It’s still not clear when, if ever, we’re getting new episodes of “Twin Peaks.” But at least there are still new perspectives to be had. One of the most interesting you’re likely to come across is from “The Sopranos'” David Chase, who talks to Vulture’s Matt Zoller Seitz about the show.
Although “Peaks” had a strong vein of surrealism, and Chase even compares the show’s co-creator, David Lynch, to Luis Buñuel, he starts off by saying one of the things he valued in the show was that it felt like it was set in the real world rather than TV Land.
As surreal as “Twin Peaks” could be, and as particular as it could be, as it was, it felt more like real life to me than the average hour-long television show. It has always been important to me to feel the geography of a place. When I first went to work on “The Rockford Files,” they showed me three episodes of it, and I thought, Boy, that really is Los Angeles. It’s not just Los Angeles as someplace, it’s Los Angeles. And that made me want to take that job. I really felt the same way about “Twin Peaks,” oddly enough. I thought: I believe this town out in the woods, in lumber country, in Seattle.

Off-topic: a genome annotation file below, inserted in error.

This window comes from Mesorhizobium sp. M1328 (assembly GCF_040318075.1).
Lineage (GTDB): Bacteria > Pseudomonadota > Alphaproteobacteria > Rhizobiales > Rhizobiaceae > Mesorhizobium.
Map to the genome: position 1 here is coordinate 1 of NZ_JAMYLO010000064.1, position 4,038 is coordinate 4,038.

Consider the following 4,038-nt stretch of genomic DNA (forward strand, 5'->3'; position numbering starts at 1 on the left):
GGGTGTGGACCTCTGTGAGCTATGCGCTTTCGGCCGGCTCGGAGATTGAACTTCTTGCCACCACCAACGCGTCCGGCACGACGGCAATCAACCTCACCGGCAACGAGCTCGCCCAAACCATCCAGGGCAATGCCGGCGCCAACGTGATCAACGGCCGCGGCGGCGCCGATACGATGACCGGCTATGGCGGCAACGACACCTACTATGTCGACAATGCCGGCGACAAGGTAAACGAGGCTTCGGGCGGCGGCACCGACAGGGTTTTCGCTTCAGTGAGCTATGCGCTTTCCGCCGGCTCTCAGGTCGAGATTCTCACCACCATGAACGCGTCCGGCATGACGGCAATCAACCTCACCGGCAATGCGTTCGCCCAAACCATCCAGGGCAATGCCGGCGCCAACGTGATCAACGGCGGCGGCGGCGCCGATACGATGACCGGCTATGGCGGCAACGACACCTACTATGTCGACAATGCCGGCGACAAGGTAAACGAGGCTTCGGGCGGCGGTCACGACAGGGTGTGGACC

“Sopranos” viewers know Chase’s devotion to psychotherapy well, so it’s not surprising he took special note of how “Peaks” used dreams, especially in contrast to “The Sopranos,” where Tony’s dreams were meant to have specific psychoanalytic interpretations.
I liked that, while I was watching it, I could have a somewhat spiritual feeling. Lynch calls it his unconscious, not his subconscious. But I think it goes right into the subconscious, and you feel that you’ve been there. It’s a sort of Jungian thing that he manages to hit.
When I say Jungian — and I’m really not an expert — I mean the whole idea of archetypes and synchronicity. As human beings, we all have these things — probably from our animal days, I guess — that scare us, delight us. Lynch seems to go straight into that.
The shots of trees blowing in the wind, for instance. I mean, I don’t think people had ever seen that on network television, just the trees blowing. It’s like: What the hell is that?
As for the prospect of new “Twin Peaks,” Chase says, semi-pointedly: “Anything David Lynch does with Mark Frost, I’d be there for that.” Make it happen, Showtime.